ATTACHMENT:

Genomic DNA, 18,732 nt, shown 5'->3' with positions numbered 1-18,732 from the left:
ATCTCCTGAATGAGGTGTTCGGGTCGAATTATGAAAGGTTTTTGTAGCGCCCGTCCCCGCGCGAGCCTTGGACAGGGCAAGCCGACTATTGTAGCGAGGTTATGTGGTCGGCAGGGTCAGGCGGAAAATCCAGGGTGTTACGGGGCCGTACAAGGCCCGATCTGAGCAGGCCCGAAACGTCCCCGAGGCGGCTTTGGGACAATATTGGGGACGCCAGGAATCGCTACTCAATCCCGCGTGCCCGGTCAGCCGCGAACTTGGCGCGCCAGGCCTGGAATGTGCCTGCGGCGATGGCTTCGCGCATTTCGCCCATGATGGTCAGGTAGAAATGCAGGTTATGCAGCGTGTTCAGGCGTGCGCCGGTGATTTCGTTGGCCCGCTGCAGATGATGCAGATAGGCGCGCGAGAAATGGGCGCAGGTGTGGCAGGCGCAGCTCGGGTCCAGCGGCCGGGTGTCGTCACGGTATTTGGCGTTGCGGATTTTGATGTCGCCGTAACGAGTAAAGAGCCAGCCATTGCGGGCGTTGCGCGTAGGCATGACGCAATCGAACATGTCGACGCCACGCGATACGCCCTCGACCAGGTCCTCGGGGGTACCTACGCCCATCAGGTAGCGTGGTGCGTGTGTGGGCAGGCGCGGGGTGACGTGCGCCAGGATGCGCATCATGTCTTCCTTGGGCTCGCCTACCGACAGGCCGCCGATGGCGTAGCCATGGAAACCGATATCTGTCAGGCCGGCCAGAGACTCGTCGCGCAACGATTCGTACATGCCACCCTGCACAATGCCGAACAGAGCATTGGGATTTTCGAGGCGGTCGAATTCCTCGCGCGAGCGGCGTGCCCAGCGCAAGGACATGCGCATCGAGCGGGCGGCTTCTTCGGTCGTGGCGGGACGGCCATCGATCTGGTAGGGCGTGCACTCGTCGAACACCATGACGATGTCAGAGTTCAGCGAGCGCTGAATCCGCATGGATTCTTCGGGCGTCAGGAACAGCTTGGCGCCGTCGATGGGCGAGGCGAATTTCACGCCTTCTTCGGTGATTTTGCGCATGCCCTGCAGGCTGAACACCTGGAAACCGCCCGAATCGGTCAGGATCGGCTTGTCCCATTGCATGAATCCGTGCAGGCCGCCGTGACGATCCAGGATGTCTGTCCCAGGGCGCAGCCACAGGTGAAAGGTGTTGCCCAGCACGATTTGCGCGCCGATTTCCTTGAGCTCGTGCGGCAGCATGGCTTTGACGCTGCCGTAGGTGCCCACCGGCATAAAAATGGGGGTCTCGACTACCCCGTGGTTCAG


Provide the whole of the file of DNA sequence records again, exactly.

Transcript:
Genomic DNA, 18,732 nt, shown 5'->3' with positions numbered 1-18,732 from the left:
ATCTCCTGAATGAGGTGTTCGGGTCGAATTATGAAAGGTTTTTGTAGCGCCCGTCCCCGCGCGAGCCTTGGACAGGGCAAGCCGACTATTGTAGCGAGGTTATGTGGTCGGCAGGGTCAGGCGGAAAATCCAGGGTGTTACGGGGCCGTACAAGGCCCGATCTGAGCAGGCCCGAAACGTCCCCGAGGCGGCTTTGGGACAATATTGGGGACGCCAGGAATCGCTACTCAATCCCGCGTGCCCGGTCAGCCGCGAACTTGGCGCGCCAGGCCTGGAATGTGCCTGCGGCGATGGCTTCGCGCATTTCGCCCATGATGGTCAGGTAGAAATGCAGGTTATGCAGCGTGTTCAGGCGTGCGCCGGTGATTTCGTTGGCCCGCTGCAGATGATGCAGATAGGCGCGCGAGAAATGGGCGCAGGTGTGGCAGGCGCAGCTCGGGTCCAGCGGCCGGGTGTCGTCACGGTATTTGGCGTTGCGGATTTTGATGTCGCCGTAACGAGTAAAGAGCCAGCCATTGCGGGCGTTGCGCGTAGGCATGACGCAATCGAACATGTCGACGCCACGCGATACGCCCTCGACCAGGTCCTCGGGGGTACCTACGCCCATCAGGTAGCGTGGTGCGTGTGTGGGCAGGCGCGGGGTGACGTGCGCCAGGATGCGCATCATGTCTTCCTTGGGCTCGCCTACCGACAGGCCGCCGATGGCGTAGCCATGGAAACCGATATCTGTCAGGCCGGCCAGAGACTCGTCGCGCAACGATTCGTACATGCCACCCTGCACAATGCCGAACAGAGCATTGGGATTTTCGAGGCGGTCGAATTCCTCGCGCGAGCGGCGTGCCCAGCGCAAGGACATGCGCATCGAGCGGGCGGCTTCTTCGGTCGTGGCGGGACGGCCATCGATCTGGTAGGGCGTGCACTCGTCGAACACCATGACGATGTCAGAGTTCAGCGAGCGCTGAATCCGCATGGATTCTTCGGGCGTCAGGAACAGCTTGGCGCCGTCGATGGGCGAGGCGAATTTCACGCCTTCTTCGGTGATTTTGCGCATGCCCTGCAGGCTGAACACCTGGAAACCGCCCGAATCGGTCAGGATCGGCTTGTCCCATTGCATGAATCCGTGCAGGCCGCCGTGACGATCCAGGATGTCTGTCCCAGGGCGCAGCCACAGGTGAAAGGTGTTGCCCAGCACGATTTGCGCGCCGATTTCCTTGAGCTCGTGCGGCAGCATGGCTTTGACGCTGCCGTAGGTGCCCACCGGCATAAAAATGGGGGTCTCGACTACCCCGTGGTTCAG